Malcolm Turnbull

Editor’s Note

April 2012 Editor's Note

In a typically clear-eyed blog post for the Monthly’s website, Robert Manne spells out what needs to be spelt out: Tony Abbott will be Australia’s next elected Prime Minister.

There is nothing quite to describe the rictus that this realisation evokes. It’s not quite one of fear, though it is partly that. It’s not a sneer – that one left our faces back when Gillard lost her flirty mojo. And it’s not intellectual snobbery, which was pretty much spent on John Howard. Let’s just call it Australia’s looming ‘laugh or cry’ moment. We’ve been traipsing through the long grass, wary of slithery rustles, when suddenly, right in front, there he is: head erect, mouth agape, blaring, “Great big new tax!” and “Turn back the boats!” Our new leader.

And so it is with a pang of regret, of what could have been, that Malcolm Turnbull graces our cover. Turnbull reminds us of another era. A time when leading conservatives could still be ‘wet’ and intellectually dapper – think Fred Chaney, Ian Macphee, Malcolm Fraser, Petro Georgiou, Bruce Baird, Colin Firth … sorry, I got carried away there, but you get the picture, unless you’re under 30, in which case a wet Liberal will conjure up a hairy-chested slogan-shouter emerging from the surf in red Speedos.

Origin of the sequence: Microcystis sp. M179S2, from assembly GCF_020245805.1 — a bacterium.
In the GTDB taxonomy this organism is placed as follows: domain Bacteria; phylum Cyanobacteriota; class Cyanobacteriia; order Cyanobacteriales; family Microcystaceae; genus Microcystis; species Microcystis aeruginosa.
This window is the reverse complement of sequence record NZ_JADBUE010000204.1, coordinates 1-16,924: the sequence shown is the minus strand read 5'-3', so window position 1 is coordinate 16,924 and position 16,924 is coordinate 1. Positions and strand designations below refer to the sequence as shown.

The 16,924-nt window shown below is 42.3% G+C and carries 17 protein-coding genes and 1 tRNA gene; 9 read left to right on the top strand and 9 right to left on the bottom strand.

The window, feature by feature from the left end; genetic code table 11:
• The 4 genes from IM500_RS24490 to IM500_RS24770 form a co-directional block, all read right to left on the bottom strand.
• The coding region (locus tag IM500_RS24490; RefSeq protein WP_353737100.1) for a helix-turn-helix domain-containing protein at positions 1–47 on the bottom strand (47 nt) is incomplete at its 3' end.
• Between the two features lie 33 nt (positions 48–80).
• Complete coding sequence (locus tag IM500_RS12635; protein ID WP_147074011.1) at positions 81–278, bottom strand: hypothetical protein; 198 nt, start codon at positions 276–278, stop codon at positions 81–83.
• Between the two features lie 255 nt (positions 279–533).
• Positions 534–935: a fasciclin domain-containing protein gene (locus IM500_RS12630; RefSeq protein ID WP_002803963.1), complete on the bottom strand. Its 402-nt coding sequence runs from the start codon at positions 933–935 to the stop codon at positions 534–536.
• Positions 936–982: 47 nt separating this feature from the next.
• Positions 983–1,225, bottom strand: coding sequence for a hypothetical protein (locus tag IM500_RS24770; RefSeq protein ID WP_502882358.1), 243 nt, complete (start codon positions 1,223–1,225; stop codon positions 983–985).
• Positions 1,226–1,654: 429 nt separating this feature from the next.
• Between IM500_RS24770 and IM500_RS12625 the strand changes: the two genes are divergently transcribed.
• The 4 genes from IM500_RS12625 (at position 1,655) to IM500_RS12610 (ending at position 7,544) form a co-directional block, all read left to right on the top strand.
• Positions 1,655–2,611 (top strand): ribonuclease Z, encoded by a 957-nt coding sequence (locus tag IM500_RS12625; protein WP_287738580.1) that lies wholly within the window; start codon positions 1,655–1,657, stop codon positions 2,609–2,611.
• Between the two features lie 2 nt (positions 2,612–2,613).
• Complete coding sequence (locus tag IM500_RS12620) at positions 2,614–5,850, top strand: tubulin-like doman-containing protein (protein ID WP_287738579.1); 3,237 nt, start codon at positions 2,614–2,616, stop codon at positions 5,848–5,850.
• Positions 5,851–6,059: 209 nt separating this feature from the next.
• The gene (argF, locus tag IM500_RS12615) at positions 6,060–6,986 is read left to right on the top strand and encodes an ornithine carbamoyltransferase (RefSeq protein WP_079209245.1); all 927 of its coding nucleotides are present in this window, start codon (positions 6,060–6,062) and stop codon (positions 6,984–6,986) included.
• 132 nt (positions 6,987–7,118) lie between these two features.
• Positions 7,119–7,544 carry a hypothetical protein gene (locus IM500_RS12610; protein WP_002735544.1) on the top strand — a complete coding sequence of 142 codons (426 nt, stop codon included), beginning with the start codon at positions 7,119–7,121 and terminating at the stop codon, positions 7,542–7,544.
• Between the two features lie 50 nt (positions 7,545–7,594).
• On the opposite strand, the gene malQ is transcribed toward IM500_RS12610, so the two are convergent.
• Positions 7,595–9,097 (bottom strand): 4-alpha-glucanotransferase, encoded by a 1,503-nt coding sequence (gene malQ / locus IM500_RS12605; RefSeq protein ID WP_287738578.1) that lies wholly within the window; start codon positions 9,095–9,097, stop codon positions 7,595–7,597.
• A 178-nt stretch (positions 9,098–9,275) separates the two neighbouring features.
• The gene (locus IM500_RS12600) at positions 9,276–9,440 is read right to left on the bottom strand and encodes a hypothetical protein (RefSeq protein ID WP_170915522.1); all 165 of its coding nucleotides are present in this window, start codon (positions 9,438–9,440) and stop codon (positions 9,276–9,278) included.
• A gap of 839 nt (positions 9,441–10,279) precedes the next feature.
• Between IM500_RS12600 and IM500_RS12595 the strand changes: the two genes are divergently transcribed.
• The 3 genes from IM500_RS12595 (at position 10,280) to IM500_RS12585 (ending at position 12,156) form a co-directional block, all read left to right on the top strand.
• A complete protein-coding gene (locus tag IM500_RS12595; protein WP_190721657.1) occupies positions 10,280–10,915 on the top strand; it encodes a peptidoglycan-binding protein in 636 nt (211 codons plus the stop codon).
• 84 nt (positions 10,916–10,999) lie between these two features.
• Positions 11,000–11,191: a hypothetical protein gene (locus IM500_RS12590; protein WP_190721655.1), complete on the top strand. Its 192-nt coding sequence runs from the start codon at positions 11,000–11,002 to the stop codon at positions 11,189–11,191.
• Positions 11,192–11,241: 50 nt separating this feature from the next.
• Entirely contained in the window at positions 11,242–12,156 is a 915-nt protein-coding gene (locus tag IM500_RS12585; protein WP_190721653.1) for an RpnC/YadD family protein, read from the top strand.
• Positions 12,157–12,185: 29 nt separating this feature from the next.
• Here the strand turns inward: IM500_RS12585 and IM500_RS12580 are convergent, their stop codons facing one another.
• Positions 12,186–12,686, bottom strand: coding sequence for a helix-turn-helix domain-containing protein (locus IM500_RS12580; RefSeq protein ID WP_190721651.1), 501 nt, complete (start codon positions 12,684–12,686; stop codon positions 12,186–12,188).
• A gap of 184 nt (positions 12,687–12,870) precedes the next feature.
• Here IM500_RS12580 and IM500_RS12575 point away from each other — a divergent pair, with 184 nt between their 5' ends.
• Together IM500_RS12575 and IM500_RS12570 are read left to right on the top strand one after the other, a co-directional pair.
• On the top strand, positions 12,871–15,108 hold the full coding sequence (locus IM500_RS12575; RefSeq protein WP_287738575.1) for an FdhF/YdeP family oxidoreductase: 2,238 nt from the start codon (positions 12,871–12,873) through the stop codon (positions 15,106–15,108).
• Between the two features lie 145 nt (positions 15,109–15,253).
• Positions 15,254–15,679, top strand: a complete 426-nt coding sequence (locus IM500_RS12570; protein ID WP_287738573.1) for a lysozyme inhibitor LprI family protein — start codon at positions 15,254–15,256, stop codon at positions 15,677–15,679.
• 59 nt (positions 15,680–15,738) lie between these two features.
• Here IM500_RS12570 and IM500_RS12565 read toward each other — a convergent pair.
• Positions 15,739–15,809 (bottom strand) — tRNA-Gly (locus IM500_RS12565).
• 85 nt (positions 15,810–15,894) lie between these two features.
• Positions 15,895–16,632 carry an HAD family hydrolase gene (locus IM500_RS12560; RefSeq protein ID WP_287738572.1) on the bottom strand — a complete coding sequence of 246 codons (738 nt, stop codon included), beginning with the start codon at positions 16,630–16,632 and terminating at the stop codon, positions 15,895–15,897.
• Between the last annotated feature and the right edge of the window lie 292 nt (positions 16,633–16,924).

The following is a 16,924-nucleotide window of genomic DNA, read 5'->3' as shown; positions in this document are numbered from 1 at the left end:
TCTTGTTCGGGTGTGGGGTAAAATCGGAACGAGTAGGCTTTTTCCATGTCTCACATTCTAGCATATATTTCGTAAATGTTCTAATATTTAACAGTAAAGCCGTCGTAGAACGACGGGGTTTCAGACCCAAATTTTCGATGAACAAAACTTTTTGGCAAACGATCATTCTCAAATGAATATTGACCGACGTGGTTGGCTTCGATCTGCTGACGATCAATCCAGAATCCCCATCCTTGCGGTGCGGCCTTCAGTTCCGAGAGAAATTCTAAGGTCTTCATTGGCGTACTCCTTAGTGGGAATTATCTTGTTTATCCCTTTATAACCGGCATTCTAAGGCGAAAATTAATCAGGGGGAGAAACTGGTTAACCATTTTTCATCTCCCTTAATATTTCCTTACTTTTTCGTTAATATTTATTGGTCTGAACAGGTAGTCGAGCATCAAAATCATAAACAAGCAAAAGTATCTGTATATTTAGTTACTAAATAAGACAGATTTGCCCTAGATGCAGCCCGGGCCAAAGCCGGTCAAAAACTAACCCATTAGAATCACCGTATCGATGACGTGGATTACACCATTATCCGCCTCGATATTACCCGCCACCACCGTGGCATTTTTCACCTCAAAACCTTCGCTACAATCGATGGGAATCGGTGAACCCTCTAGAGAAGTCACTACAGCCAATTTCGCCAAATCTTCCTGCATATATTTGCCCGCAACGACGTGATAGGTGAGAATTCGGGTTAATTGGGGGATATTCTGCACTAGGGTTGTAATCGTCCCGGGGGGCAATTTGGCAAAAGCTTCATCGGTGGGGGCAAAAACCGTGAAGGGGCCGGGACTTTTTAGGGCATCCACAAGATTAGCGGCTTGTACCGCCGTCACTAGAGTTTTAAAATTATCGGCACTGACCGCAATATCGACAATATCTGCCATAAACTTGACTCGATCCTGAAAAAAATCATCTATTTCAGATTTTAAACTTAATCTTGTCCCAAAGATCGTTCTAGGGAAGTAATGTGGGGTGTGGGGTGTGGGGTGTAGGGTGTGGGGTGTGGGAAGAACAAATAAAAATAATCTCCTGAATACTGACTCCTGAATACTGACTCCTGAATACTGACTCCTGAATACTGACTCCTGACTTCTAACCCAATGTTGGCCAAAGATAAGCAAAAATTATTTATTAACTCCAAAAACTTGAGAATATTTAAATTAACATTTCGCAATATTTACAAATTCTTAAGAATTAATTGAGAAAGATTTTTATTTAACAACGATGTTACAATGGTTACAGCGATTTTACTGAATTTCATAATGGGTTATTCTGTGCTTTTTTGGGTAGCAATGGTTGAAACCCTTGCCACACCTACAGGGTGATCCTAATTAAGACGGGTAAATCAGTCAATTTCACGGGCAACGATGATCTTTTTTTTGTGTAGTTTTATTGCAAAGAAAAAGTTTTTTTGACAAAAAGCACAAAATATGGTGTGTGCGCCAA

Our other key April feature presents José Ramos-Horta, the East Timorese freedom fighter turned exiled independence leader turned inaugural Foreign Minister turned Prime Minister turned President. More than anyone else, and very nearly at the cost of his life, the Nobel Peace Prize recipient has guided East Timor’s tumultuous democracy into its teens. Peter Robb’s magnificent essay traverses that cusp between worry and pride when the father grows old and the teenager grows up.

Finally, I’d like to extend a warm welcome to Richard Guilliatt, who will indulge his passion for music by alternating with Robert Forster’s award-winning bi-monthly column. Richard’s debut unearths Aztec Music’s crazy brave attempt to resurrect the country’s pioneers of beer-barn boogie. Although Richard’s powers as a fine practitioner of long-form journalism are well known, it seems he has kiss-of-death talents, too – the day after we went to press, Aztec Music folded.

John van Tiggelen, Editor

John van Tiggelen

John van Tiggelen is a freelance writer and the author of Mango Country.

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